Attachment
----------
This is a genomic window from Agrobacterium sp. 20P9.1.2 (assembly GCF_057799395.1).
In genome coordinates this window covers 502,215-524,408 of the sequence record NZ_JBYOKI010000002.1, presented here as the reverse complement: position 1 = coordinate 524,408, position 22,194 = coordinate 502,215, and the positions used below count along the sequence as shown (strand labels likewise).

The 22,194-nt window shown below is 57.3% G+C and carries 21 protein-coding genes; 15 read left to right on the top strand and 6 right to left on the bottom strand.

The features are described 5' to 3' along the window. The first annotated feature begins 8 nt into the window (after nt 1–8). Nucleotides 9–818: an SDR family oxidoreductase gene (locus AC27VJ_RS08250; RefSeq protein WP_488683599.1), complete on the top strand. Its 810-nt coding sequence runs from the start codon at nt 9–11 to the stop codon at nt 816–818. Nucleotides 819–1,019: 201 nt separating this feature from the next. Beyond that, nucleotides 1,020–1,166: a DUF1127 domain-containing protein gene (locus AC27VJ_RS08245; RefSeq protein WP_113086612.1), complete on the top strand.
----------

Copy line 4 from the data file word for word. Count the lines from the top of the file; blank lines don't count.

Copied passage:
The features are described 5' to 3' along the window. The first annotated feature begins 8 nt into the window (after nt 1–8). Nucleotides 9–818: an SDR family oxidoreductase gene (locus AC27VJ_RS08250; RefSeq protein WP_488683599.1), complete on the top strand. Its 810-nt coding sequence runs from the start codon at nt 9–11 to the stop codon at nt 816–818. Nucleotides 819–1,019: 201 nt separating this feature from the next. Beyond that, nucleotides 1,020–1,166: a DUF1127 domain-containing protein gene (locus AC27VJ_RS08245; RefSeq protein WP_113086612.1), complete on the top strand.